Saturday, April 3, 2010
A conversation found in the Sayings of the Desert Fathers:
Abba Lot went to see Abba Joseph and said to him, "Abba, as far as I can, I say my little office, I fast a little, I pray and meditate, I live in peace, and as far as I can, I purify my thoughts. What else can I do?" Then the old man stood up and stretched his hands toward heaven. His fingers became like ten lamps of fire and he said to him, "If you will, you can become all flame."
Thursday, April 1, 2010
I've always kind of been a church history buff. Nothing is better than sitting down with a cup of coffee and strolling through the centuries with friends that I have come to know and love. Monks, mystics, reformers and sages. I find myself returning to read the stories of some of these men and women over and over again. One of my favorites is St. Francis of Assisi. I smile just thinking of him. And I think that is the point of his life. His life was a demonstration of the wisdom of God. His father was a wealthy merchant whohauled him before a bishop because, following his conversion St. Francis began not only giving away all of his own possessions but those of his father's as well. He was reprimanded by the bishop for this and in response stripped naked, gave his clothes back to his father, told the bishop that now God was his father and turned and walked into the woods naked. I love that part. He lived in the freedom of simplicity and the joy of the Lord became his strength. That verse has been pulling on me lately, it's found in Nehemiah 8:4. It sticks out to me because it flies in the face of how I often view God. He is full of joy. Knowing that he is happy by nature and happy with me fills me with the strength to live life fully and without fear. In fact, all three persons of the trinity are mentioned as being joyful. The fruit of the Spirit is joy. Jesus Christ was anointed with the oil of joy above his companions because he loved righteousness and hated wickedness(Heb. 1:9) In that same hour he rejoiced greatly in the Holy Spirit and said, "I thank you Father, Lord of heaven and earth, that you have hidden these things from the wise and understanding(the bishop) and revealed them to little children(Francis); yes father, for so it pleased you well.(Luke 10:21) These things I have spoken to you, that my joy may be in you, and that your joy may be full.(John 15:11) Jesus is a man full of joy, and the joy he gives isn't like the joy of the world. The joy of the world is dependent of my circumstances, relationships, boredom and hunger level but the joy of heaven is anchored in knowing God's fool from Galilee. Tertullian once wrote to some believers who were being imprisoned for the faith that, "The legs don't feel the chains when the mind is in heaven".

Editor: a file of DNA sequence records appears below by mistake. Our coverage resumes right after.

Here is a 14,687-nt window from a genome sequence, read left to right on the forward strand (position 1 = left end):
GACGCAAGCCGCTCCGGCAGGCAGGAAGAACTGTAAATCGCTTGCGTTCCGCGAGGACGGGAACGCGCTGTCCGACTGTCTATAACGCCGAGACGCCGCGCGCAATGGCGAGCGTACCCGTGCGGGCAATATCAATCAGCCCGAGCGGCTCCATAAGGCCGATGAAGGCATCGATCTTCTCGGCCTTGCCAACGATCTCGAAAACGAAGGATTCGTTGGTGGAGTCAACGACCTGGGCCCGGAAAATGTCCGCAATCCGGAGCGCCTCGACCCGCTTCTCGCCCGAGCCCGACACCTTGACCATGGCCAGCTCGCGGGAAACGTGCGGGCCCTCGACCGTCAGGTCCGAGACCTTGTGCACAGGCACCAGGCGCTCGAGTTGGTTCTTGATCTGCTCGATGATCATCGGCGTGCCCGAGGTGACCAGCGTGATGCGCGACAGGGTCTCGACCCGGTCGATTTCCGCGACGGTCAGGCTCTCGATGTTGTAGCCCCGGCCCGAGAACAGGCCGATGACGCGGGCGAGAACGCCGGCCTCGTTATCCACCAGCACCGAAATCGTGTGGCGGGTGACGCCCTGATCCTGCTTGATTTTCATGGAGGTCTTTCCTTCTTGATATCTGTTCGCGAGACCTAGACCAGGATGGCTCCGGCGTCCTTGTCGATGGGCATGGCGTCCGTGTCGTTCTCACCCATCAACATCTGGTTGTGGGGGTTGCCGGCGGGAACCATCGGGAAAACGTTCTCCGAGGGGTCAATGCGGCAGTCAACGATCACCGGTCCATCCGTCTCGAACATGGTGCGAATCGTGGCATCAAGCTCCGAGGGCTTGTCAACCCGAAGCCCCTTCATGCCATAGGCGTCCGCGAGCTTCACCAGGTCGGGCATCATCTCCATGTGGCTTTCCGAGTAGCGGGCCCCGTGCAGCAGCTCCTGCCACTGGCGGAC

When I read the lives of many of the early church fathers, desert fathers, monks, mystics, early reformers and those who followed, I am provoked to jealousy at their simplicity and purity of devotion to Christ. My life these days feels so cluttered. I often feel overwhelmed juggling school, work, family and church. Sometimes I feel like Bilbo Baggins when he said, "I'm old, Gandalf. I know I don't look it, but I'm beginning to feel it in my heart. I feel... thin. Sort of stretched, like... butter scraped over too much bread. I need a holiday. A very long holiday. And I don't expect I shall return. In fact I mean not to." Abiding in the joy of Jesus is the holiday that I am needing these days.
Part of growing in grace is learning to draw on the resources of joy in heaven regardless of our circumstances. As C.S. Lewis said, "All joy...emphasizes our pilgrim status; always reminds, beckons, awakens desire. Our best havings are wantings." And that "joy is the serious business of heaven". I think Francis had it right.